NTU Letter to Long Beach City Council: Scrap Plans for Higher Taxes


The Honorable Mike Tangney
Acting City Manager, City of Long Beach
City Hall
Long Beach, NY 11561
Dear Acting City Manager Tangney and Members of the City Council:
On behalf of National Taxpayers Union (NTU) and our members on Long Island and across New York, I write to offer comments regarding the fiscal challenges facing the city and provide NTU’s views on the proposed budget. Years of excessive spending coupled with a series of natural disasters have undoubtedly taken their toll on the community and city finances. However, the budget, as proposed, only continues the tradition of out-of-control spending and includes tax hikes that will leave the city worse off and in a weaker long-term position.
Long Beach faces a $2 million budget deficit and a debt burden of $92 million. Despite these fiscal hurdles, the proposed budget calls for $95 million in spending -  a 1.75 percent increase over FY17 and a 10.2 percent spending increase over FY16. However, since 2010 population has only grown by 1.3 percent, at an annual average of just 0.21 percent, and real income has declined 0.74 percent since 2013. Rather than make the fiscal situation worse in future years with irresponsible spending today, the city should embark on serious budgetary reforms, starting with government employee salaries and benefits. If the City Council were to simply adopt a budget that binds spending to FY16 levels, new taxes would not be necessary. Further, any extra revenue could be used to pay down existing debt or put it in a lock box for future emergencies. 
Instead of adhering to sound budgetary policy through spending cuts, the proposed budget calls for higher tax burdens on middle-class homeowners. If enacted, this plan would increase the real property tax rate by 12.1 percent, which would be an additional $400 tax burden for a middle-class homeowner annually. The recommended increase completely busts the property tax cap set at 2.64 percent, an important taxpayer protection against tax increases.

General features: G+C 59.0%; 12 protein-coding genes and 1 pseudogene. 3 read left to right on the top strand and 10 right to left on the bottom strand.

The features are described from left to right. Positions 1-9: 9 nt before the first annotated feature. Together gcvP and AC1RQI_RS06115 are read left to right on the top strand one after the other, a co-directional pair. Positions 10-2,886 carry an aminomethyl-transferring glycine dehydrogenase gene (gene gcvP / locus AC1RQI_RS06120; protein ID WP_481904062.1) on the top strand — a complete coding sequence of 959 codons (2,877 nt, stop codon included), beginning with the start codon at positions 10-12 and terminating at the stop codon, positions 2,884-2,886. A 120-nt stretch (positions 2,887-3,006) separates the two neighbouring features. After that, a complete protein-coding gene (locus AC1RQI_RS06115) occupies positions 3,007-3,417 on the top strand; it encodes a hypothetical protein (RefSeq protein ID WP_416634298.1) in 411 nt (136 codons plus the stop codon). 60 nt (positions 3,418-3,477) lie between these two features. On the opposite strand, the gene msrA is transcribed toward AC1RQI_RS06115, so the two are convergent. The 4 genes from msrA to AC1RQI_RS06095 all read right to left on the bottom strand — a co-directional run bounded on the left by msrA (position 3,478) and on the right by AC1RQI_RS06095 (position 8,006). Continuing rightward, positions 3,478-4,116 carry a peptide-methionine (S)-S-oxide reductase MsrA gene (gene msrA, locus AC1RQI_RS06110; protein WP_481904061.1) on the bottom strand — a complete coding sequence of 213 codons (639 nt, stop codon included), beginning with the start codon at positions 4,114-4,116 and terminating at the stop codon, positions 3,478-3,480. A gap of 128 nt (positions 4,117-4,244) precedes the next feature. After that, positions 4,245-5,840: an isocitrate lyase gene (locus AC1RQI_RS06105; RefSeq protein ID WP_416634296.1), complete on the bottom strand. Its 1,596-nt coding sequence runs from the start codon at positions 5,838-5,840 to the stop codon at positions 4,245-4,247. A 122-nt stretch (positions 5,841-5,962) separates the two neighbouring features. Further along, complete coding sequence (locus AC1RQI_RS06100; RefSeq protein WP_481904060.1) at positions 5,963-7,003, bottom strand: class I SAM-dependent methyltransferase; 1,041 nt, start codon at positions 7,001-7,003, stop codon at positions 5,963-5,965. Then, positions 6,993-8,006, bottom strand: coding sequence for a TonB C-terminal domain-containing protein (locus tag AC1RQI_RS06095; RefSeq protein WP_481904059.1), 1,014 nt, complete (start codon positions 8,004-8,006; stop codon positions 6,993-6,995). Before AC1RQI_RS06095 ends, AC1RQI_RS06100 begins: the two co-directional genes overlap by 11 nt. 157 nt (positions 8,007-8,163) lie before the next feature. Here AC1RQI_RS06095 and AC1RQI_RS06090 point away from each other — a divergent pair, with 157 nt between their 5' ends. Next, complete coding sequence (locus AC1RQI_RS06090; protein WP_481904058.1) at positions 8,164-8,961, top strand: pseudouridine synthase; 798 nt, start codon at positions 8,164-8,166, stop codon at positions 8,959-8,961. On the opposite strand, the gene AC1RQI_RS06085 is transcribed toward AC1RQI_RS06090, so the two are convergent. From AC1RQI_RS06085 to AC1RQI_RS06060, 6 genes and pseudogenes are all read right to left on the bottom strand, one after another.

Lawmakers should be sensitive to the prospect of tax increases due to the recent changes to the State and Local Tax deduction (SALT) included in federal tax reform. The SALT deduction, as NTU has written, subsidizes state and local governments, especially those with high tax burdens. Since taxpayers could previously write off these taxes, it made it easier to swallow higher tax burdens. However, now that SALT is capped, taxpayers in high-tax jurisdictions are exposed to a larger amount of state and local tax. 
Rather than increasing the tax burden on Long Beach taxpayers, NTU urges the City Council to reevaluate existing programs, improve efficiency, cut waste, and bring expenditures down to responsible and affordable levels. 
Thomas Aiello
Policy and Government Affairs Associate